Thursday, July 31, 2008

Happy Birthday Mrs. Vinotas

The Table is Set

It's Mrs. Vinotas' birthday, so time to open a birth-year wine and cook some yummy things. Plus, it's been a great week work-wise, I managed to get two more wines (my Cotes du Rhône and my Minervois) into the biggest market in the US: New York, baby! If you can make it here, well, you know the rest...

As per the wife's request, I picked up some lamb chops from the local butcher, some tiny potatoes from the nearby farmer's market, and some spinach from, well, let's face it, I'm lazy, the nearest store.

The lamb chops are ready

The menu was pan-seared lamb chops with herbs, steamed spinach and baby potatoes roasted in duck fat with garlic, shallots and onions.

What's the best way to start any nice dinner? Champagne! To satisfy our need for bubbly, I picked up a bottle of NV Champagne Gonet Medeville Blancs de Noirs, a producer I'm not familiar with. This 100% Pinot Noir was quite nice, with peach, sour cherries, dark toast notes, and hints of licorice. The acidity was quite nice and the wine was big enough to hold its own against seared lamb chops, an impressive feat.

1973 Paul Chanson Corton Grand Cru

When I met her, I turned my wife to the Dark Side that is Burgundy, and now that's all she wants to drink. To say the least, I am thrilled. So as I cooked, I popped, or tried popping, a 1973 Domaine Paul Chanson Corton Grand Cru. The cork was stuck, and all the corkscrew kept doing was dig up cork. Frustrated, I finally had to push it into the bottle, at which point decanting was essential, unless we wanted to chew our wine. So what to do? Usually, I'd cover the opening with some cheesecloth and decant the wine. I couldn't find any cheesecloth, so I just decanted it, at which point of course my wife found the damn stuff. So I covered the top of the decanter to filter any cork bits that might try to intrude into my glass.

And how was it? Not bad, not great, it slowly breathed and opened up, and certainly seemed to develop with the lamb. Lots of sous-bois, as you can imagine (that's that lovely forest-floor aroma), with soft, dark cherries, leather, hints of iron, a soft mouthfeel, and a somewhat unbalanced frame that ended in a short, slightly sour finish. While this wasn't dead, it wasn't great. Then again, 1973 wasn't a very good year in Burgundy (or anywhere else except maybe Champagne).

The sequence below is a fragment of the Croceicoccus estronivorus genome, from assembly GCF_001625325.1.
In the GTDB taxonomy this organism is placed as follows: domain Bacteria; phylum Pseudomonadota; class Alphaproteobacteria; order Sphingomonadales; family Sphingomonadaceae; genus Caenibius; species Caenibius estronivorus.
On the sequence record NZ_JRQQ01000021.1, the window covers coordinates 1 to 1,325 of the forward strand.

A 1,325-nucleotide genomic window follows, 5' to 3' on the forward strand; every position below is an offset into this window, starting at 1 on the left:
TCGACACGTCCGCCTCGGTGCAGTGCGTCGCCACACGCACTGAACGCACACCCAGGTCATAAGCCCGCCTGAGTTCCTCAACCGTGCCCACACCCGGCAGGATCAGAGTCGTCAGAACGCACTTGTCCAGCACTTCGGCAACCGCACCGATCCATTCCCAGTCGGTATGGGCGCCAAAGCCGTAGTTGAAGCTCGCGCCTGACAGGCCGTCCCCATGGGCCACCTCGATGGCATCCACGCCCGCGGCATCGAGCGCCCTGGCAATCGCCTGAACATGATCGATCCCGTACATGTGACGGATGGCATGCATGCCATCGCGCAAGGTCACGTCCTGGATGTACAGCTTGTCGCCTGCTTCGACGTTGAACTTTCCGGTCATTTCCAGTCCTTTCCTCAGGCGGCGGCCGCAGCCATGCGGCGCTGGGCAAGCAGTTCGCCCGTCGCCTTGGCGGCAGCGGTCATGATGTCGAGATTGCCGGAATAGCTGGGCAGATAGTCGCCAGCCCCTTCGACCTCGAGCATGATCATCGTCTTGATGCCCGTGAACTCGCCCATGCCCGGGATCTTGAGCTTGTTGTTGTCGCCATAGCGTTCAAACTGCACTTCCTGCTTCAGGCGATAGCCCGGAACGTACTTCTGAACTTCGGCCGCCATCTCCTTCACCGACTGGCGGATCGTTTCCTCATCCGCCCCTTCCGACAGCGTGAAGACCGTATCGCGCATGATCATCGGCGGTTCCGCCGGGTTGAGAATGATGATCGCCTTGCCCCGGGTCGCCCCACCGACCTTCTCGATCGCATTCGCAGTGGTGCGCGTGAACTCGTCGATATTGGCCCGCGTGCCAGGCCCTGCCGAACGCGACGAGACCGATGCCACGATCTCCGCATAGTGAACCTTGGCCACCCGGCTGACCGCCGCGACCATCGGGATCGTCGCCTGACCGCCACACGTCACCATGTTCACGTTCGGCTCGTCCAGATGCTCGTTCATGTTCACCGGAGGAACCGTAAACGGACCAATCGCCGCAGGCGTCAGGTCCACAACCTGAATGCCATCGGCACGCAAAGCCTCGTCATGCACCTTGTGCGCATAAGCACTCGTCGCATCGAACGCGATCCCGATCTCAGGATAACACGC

Dessert was semi-homemade vanilla ice cream (what's semi-homemade? It's ice cream I bought at the store near the house but served at home) in a fresh crêpe. No dessert wines as we have an early-morning flight for a weekend of vinous depravity.

Happy Birthday Sweetie!

Monday, July 28, 2008

Friday Night Wines

You meet a lot of people who share this passion for wine, and most are generous and quite nice. As in every relationship, a very few end up being close friends, and this past Friday we were honored to have two couples that we call close friends over for dinner. It is nights like these where you realize how lucky you are, to share in the friendship as well as the wines.

This was something we'd been planning for a while as they hadn't seen the new kitchen and were sick of my constant rambling about it. So after a day slaving in the kitchen, our guests arrived, to find foie gras and sliced Rosette de Lyon sausage. What to serve, you ask? What else? Champagne!

We began with a NV Champagne Henriot Brut Souverain, big and bold yet beautiful and complex, a lovely wine that could stand on its own as well as up to the powerful taste of the foie. A friend offered a bottle of 1999 Kistler Cuvée Kathleen Chardonnay Sonoma County, but it was slightly oxidyzed, so we had to pass on it. The Henriot was quickly emptied, so we popped a NV Champagne Charbaut which was steelier, yet whose finish was rather clipped. It seemed to fall off the palate rather rapidly, something I didn't care for. Still, a learning experience if anything.

Our first course was a Melon Carpaccio, drizzled lightly with some olive oil and lime juice and sprinkled with tarragon leaves. If I might say so myself, this was fantastic. Perfect for a summer's evening. After much hemming and hawing over which wines to serve with this dish, I decided on a 2001 Zilliken Forstmeister Geltz Saarburger Rausch Kabinett Riesling (that's a mouthful, no? And people say French wines are hard to understand????). Beautiful, crisp, lively on the tongue, with minerals and lime fruit dancing joyfully across the palate. And quite good with the melon to boot!

Main course was a duck breast on a bed of wild mushrooms, a dish I'd never made before. Sadly, I think I overcooked the poor birds, as I do prefer them medium rare. What can I say, I'm still learning the ins and outs of the stove... Yeah, that's my excuse... Anyway, for our first flight we poured a 1988 Arnoux Vosne Romanée les Suchots and a 1995 Patrice et Michele Rion Chambolle Musigny les Cras. The Arnoux was corked (those damn Portuguese trees again!) so I tossed it, but the Chambolle showed sous-bois, mushrooms and light cherries on the nose, giving way to similar aspects on the palate. For a Chambolle, the wine was surprisingly mouth-filling, leaving a haunting resonance long after it was gone. Not as lacy as a Chambolle should be, the flavors were slightly muddled, but it was still delicious. For the record, Patrice Rion was the winemaker for the heralded Domaine Daniel Rion, and 1995 was his first vintage making his own wines.